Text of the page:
Today is a really exciting day, as the ‘Whose Social Care is it Anyway?’ Inquiry group issue our first findings.
The powerful thing about this inquiry is that is has been led by us, people who draw on social care to lead our lives or who support loved ones to do so. We got tired of being left out of the discussions about reform or being the ‘tick box service-user’ so we took matters into our own hands and started the Whose Social Care is it Anyway? Inquiry.
But we knew we didn’t know everything so we asked people whether they currently experience our vision (below) in their lives and their ideas for change.
We heard from over 500 people (thank you!) and from what people told us and our own experiences we have identified 5 key changes to bring our vision about.
1. Communities where everyone belongs
2. Living in the place we call home
3. Leading the lives we want to live
4. More resources, better used
5. Sharing power as equals
As we move into the next stage of the inquiry over the coming months, we will be looking into these 5 key changes in more detail and starting to craft the solutions that can make our vision a reality. Please share the report and look at the asks to see what you can do in your live or work to start making these changes happen.
It is looking increasingly likely that the government’s long awaited ‘solution’ for social care will consist of little more than tweaking with the floor and the cap of individuals’ contributions to their own care costs. If so, this will be a missed opportunity, but it will not end the campaign for a much broader rethink about how social care can improve people’s lives. In my new book Clients, Consumers or Citizens? The Privatisation of Adult Social Care I identify three essential steps to changing the conversation.
Reframing the Debate
The first step is to stop thinking about adult social care as being primarily about removing the fear of selling a house to pay for care in older age or of being a drain on the NHS. The more important question is one of what care and support should do and of how it needs to work. In this respect Social Care Futures itself has done much to shift the terms of debate with its emphasis on people of equal worth leading lives of value that they choose to lead as part of a reciprocal web of community-based support.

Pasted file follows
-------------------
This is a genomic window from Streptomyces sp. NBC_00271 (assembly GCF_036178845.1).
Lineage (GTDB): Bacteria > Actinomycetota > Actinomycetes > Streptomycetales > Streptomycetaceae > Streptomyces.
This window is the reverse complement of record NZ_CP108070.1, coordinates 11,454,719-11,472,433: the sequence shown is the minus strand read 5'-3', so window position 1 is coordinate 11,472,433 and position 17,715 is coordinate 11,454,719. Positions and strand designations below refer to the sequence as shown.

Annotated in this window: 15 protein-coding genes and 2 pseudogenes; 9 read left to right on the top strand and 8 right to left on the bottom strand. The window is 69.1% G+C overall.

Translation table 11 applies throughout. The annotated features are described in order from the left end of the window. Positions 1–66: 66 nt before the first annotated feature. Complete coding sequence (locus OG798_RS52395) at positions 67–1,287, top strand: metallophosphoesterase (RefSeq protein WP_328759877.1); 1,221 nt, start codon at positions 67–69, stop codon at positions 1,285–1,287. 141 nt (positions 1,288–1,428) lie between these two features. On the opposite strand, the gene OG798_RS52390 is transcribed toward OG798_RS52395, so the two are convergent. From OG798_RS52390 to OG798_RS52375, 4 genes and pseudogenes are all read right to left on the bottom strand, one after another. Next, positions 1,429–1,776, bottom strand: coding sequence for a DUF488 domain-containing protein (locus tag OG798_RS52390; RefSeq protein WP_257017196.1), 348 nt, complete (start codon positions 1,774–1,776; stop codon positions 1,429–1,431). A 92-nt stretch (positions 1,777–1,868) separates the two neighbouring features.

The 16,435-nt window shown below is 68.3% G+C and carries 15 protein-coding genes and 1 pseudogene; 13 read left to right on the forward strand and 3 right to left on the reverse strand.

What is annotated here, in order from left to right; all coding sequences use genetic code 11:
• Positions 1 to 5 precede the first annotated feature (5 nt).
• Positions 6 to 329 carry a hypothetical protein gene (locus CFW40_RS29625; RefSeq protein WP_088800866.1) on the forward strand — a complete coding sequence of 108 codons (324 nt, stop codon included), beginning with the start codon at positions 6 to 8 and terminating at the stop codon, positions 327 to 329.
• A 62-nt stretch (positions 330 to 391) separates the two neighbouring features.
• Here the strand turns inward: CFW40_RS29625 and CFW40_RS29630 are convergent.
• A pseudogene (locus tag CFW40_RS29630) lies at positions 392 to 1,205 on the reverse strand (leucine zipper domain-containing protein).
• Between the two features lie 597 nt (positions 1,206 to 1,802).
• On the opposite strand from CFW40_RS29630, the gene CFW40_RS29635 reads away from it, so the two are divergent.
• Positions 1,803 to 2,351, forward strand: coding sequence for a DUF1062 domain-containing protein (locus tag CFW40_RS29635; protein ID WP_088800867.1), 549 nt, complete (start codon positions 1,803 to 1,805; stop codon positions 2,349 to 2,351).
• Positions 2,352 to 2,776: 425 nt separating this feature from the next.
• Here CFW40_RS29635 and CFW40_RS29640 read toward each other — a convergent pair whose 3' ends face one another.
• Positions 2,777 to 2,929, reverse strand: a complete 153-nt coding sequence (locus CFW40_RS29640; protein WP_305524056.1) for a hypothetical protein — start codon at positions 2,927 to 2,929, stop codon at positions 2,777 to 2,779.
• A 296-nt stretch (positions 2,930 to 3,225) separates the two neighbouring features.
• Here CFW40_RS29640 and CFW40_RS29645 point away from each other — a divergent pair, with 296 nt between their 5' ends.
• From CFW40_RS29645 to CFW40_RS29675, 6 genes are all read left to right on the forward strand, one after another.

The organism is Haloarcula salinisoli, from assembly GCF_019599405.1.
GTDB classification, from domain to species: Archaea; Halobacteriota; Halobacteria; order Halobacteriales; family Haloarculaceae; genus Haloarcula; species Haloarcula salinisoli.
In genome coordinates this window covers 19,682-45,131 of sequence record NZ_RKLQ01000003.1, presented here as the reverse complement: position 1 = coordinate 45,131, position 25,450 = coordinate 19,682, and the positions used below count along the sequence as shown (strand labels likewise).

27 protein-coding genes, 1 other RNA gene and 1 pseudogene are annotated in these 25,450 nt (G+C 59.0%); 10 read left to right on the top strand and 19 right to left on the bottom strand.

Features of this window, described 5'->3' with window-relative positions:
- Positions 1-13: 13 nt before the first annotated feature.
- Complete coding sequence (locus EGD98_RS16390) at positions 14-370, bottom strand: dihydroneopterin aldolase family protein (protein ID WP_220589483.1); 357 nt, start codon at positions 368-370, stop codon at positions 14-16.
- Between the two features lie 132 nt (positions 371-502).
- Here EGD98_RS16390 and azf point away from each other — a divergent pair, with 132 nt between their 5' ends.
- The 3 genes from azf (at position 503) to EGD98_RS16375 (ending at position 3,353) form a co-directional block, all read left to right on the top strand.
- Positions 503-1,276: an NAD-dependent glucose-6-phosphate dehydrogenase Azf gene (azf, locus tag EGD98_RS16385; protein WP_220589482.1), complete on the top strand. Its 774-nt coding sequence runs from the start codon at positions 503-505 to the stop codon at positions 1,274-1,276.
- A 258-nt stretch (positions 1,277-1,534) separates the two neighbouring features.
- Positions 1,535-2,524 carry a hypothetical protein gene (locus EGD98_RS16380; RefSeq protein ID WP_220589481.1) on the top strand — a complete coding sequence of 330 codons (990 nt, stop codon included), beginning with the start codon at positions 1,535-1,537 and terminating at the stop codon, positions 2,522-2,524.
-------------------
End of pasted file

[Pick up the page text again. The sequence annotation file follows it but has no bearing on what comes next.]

What this in turn raises is the question of how the reframing of an issue comes about. Johnson et al identify four stages in the process: innovation; local validation; diffusion; and general validation. It is hard to say exactly where the reframing of the adult social care discourse has reached in terms of these four stages. Research suggests public discourse is still narrow in understanding with representations of ageing, for example, largely negative. There is certainly much evidence of pockets of innovation and in some cases of local validation, but there remains much still to do before the final two stages could be said to have been reached.
Practical Improvement Support
Reframing the narrative needs practical support, some means of improvement capability among commissioners and providers. There is a great deal more of this capability in the NHS (especially the hospital sector) than in adult social care, which has never benefited from a fully developed programme to identify and share best practice. Fledgling bodies such as the Care Services Improvement Partnership, the Change Agent Team and the Integrated Care Network became early casualties of the Coalition Government’s ‘quango cull’ following the 2010 General Election.